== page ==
Liam Grant - Amoskeag
The dedication on the back of Amoskeag reads, “For those who can no longer tell the old stories.” It suggests an attitude towards the past that manifests on each of the album’s six tunes. If Liam Grant had something to say about mid-20th century literary criticism, he might suggest that you take your copy of The Anxiety Of Influence and use it to stop a door that needs to stay open. He’s not paralyzed by the notion that all of the good ideas have already been stated. No, works of the past animate him, and he’s keen to return them the favor.
Amoskeag offers raga-inspired fantasias and old time-steeped invitations to kick up your hoofs, balancing winding reverie with convivial celebration. Which is not to say that Grant is a strict revivalist. Admittedly, Grant’s antecedents are easy to name. If you have spent some time tuned into the Takoma School guitar resurgence of the aughts, you’ll know that he’s working with a tumbler full of Jack Rose poured over the rocks of Glenn Jones, with some of their inspirations and successors stirred in to make a brew that is pungent, familiar and satisfying. The opener, “Stratton-Eustis,” has the same light out for parts unknown vibe as “Cross The North Fork,” and “Last Night On Dead River” sounds like a half-remembered rendition of “Dark Was The Night, Cold Was The Ground” laid over “Sundogs.”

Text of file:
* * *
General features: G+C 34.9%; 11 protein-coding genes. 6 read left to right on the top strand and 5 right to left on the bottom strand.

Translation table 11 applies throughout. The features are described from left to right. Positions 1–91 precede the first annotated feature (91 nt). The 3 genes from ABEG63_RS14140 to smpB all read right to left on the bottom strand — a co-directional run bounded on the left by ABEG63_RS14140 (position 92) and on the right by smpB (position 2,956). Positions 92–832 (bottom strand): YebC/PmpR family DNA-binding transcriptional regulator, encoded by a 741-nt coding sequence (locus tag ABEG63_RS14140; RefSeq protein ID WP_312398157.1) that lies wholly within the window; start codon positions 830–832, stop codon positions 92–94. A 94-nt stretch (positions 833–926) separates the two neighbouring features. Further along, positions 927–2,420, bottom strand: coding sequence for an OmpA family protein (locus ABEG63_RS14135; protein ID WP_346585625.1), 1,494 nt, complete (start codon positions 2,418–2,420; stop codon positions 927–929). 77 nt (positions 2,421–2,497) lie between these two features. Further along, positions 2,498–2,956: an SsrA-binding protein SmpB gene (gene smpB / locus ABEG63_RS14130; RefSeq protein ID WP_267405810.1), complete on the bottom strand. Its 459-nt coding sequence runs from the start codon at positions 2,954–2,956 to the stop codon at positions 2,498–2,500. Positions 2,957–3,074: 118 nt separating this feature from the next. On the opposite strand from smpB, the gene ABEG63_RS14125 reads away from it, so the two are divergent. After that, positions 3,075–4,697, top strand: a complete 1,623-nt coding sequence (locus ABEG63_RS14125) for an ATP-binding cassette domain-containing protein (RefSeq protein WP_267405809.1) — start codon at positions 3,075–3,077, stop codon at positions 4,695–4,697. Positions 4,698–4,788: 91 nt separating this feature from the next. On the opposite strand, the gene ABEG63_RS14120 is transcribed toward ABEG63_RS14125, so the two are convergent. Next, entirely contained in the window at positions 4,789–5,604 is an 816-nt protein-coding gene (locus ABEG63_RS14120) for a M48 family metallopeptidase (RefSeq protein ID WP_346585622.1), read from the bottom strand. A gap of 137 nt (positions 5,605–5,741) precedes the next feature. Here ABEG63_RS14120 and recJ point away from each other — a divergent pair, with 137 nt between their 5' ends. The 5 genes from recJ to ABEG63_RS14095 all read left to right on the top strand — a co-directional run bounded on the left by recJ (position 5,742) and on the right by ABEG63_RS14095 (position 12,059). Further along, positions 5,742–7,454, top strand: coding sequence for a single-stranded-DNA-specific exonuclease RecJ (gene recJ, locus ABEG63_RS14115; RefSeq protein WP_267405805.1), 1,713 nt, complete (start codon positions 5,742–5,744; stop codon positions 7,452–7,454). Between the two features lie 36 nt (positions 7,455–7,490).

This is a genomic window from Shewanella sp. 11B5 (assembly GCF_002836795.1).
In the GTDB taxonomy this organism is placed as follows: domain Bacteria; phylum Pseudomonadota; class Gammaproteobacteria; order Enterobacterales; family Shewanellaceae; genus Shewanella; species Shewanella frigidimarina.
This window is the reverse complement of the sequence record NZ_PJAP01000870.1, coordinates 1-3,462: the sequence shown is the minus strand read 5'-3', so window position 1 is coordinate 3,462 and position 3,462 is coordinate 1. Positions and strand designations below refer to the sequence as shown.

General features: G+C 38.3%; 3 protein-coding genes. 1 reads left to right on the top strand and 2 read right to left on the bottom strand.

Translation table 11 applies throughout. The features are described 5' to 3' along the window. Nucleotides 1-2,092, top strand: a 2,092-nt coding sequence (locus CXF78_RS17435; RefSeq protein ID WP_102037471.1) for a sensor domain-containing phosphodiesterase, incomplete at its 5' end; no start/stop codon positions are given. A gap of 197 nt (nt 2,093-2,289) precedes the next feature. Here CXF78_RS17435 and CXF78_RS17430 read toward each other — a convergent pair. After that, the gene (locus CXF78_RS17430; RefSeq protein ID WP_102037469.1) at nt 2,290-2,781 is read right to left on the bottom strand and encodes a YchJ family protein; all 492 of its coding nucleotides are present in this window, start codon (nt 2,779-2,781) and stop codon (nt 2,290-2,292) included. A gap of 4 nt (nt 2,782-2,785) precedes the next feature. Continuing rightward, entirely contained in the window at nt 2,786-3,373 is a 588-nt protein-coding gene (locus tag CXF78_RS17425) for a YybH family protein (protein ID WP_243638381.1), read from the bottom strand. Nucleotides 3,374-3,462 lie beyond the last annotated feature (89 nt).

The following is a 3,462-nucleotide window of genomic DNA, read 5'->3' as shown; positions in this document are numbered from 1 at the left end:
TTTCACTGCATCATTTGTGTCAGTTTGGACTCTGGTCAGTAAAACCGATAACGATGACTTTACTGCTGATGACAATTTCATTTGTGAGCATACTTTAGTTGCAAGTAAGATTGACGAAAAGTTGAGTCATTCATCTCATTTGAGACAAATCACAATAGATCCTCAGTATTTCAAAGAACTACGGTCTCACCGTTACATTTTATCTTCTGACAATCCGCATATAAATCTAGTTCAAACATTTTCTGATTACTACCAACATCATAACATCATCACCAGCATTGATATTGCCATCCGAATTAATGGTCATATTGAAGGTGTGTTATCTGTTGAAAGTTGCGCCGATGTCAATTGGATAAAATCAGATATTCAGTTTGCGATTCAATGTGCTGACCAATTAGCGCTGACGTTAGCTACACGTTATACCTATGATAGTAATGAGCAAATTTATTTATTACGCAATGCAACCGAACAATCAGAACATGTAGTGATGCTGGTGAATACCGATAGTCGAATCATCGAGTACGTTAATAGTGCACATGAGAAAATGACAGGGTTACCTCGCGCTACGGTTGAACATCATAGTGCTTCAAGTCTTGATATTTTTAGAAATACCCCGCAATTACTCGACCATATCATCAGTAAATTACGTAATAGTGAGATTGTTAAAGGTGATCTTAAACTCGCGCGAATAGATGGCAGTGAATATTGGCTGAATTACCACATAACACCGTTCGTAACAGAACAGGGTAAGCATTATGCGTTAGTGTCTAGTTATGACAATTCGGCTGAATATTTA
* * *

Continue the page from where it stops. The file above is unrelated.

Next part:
Not only does Amoskeag echo the sounds that Jack Rose drew from wood and wire, half the LP features the playing of Mike Gangloff, who played with Rose in Pelt and Black Twig Pickers. But Rose is over a decade gone, and there’s still a big hole that needs filling, so if Grant does that job for a while, let’s just say that he does a good job. And since he’s in his early 20s, it’s possible that the what he sounds like now is not where he’ll end up; consider how far Cian Nugent and Daniel Bachman have traveled from their first efforts. He might find some more personal stories of his own to add to the ones he recounts so well.